Co-curated with communities disproportionately affected by the climate crisis, this museum serves as a testament to resilience, a platform for survivor stories and a springboard to response. 

By weaving crucial connections between human suffering, extreme weather, the broader climate crisis and the relentless pursuit of fossil fuels, memory in this space is recast as a confrontation. In these encounters, we begin to locate the human in conversations on climate change. 

What will be left of us if we lose ties to our histories, livelihoods, nature and culture in the wake of climate disasters? 

In honouring survivor stories, the museum is not just a repository of information, but a call to action from voices too long left unheard. The People’s Museum of Climate Justice demands accountability from those responsible for putting profit before people and the planet. By bridging the gap between cause and effect, the museum invites visitors to show solidarity with these communities and become advocates for change.

The People's Museum of Climate Justice logo
An aerial photo of campaigners holding up a large banner. The banner has a graphic on it: an inky handprint and the text "Make Climate Polluters Pay"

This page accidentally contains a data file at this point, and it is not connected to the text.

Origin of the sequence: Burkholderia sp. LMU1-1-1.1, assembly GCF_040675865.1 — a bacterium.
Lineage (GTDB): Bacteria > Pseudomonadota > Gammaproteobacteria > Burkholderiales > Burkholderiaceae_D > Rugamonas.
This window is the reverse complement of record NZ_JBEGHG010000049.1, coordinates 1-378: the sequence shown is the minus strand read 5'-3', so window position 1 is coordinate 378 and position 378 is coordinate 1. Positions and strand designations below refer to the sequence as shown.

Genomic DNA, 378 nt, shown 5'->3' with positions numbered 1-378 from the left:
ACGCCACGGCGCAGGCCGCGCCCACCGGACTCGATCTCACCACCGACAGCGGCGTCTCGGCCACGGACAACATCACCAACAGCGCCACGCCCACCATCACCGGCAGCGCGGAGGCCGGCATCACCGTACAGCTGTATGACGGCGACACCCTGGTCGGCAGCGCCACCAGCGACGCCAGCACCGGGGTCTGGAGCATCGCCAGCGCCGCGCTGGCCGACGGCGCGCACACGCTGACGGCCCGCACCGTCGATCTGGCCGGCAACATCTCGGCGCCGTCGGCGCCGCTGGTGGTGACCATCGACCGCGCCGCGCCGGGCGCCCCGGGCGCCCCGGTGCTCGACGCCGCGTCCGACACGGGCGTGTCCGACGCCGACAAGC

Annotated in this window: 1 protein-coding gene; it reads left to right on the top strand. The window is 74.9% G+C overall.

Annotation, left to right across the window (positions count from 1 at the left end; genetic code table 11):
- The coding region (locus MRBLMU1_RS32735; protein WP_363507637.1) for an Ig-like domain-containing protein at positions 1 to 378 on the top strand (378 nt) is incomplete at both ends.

Against the backdrop of record-breaking deadly weather around the world, the link between profit and peril could not be more evident - nor felt more unevenly.

During this time of fossil-fuelled climate chaos, the oil and gas industry has celebrated record profits, while communities least responsible for the crisis bear the gravest costs.

Fossil fuel extraction has led to ecological degradation, economic vulnerability and the profound disruption of lives and livelihoods, primarily in the Global South. Communities today are bearing the brunt of floods, storm surges, landslides, destructive winds, heatwaves, intense rains and other extreme weather events. Many coastal communities are also experiencing the threat of rising sea levels, ocean warming and ocean acidification brought about by fossil-fuelled global heating.

These communities are not voiceless. Many are standing up for climate justice. The debate about who is responsible for the climate crisis should be over; it’s time to force polluters to stop drilling and start paying for the damage they cause. 


An aerial photo of a house almost totally submerged under water